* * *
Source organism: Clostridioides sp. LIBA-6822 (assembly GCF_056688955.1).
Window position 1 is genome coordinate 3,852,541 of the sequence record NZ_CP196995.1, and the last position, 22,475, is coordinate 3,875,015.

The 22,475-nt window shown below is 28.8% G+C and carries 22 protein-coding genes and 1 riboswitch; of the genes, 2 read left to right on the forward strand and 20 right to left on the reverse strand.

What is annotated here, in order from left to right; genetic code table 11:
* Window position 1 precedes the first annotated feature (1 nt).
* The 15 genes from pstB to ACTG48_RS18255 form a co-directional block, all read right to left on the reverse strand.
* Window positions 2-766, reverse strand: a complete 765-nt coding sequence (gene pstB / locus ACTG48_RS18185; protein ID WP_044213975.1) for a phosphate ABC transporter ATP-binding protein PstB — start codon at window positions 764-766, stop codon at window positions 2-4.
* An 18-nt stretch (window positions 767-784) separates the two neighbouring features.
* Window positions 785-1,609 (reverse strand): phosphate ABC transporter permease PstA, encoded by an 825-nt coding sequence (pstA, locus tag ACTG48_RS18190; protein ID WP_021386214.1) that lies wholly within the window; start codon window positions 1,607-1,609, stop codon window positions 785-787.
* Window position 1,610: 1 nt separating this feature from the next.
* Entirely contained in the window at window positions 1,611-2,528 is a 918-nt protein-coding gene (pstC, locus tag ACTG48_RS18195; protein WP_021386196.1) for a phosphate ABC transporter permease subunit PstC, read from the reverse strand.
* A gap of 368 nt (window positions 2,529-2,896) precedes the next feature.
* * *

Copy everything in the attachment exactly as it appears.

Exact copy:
Source organism: Clostridioides sp. LIBA-6822 (assembly GCF_056688955.1).
Window position 1 is genome coordinate 3,852,541 of the sequence record NZ_CP196995.1, and the last position, 22,475, is coordinate 3,875,015.

The 22,475-nt window shown below is 28.8% G+C and carries 22 protein-coding genes and 1 riboswitch; of the genes, 2 read left to right on the forward strand and 20 right to left on the reverse strand.

What is annotated here, in order from left to right; genetic code table 11:
* Window position 1 precedes the first annotated feature (1 nt).
* The 15 genes from pstB to ACTG48_RS18255 form a co-directional block, all read right to left on the reverse strand.
* Window positions 2-766, reverse strand: a complete 765-nt coding sequence (gene pstB / locus ACTG48_RS18185; protein ID WP_044213975.1) for a phosphate ABC transporter ATP-binding protein PstB — start codon at window positions 764-766, stop codon at window positions 2-4.
* An 18-nt stretch (window positions 767-784) separates the two neighbouring features.
* Window positions 785-1,609 (reverse strand): phosphate ABC transporter permease PstA, encoded by an 825-nt coding sequence (pstA, locus tag ACTG48_RS18190; protein ID WP_021386214.1) that lies wholly within the window; start codon window positions 1,607-1,609, stop codon window positions 785-787.
* Window position 1,610: 1 nt separating this feature from the next.
* Entirely contained in the window at window positions 1,611-2,528 is a 918-nt protein-coding gene (pstC, locus tag ACTG48_RS18195; protein WP_021386196.1) for a phosphate ABC transporter permease subunit PstC, read from the reverse strand.
* A gap of 368 nt (window positions 2,529-2,896) precedes the next feature.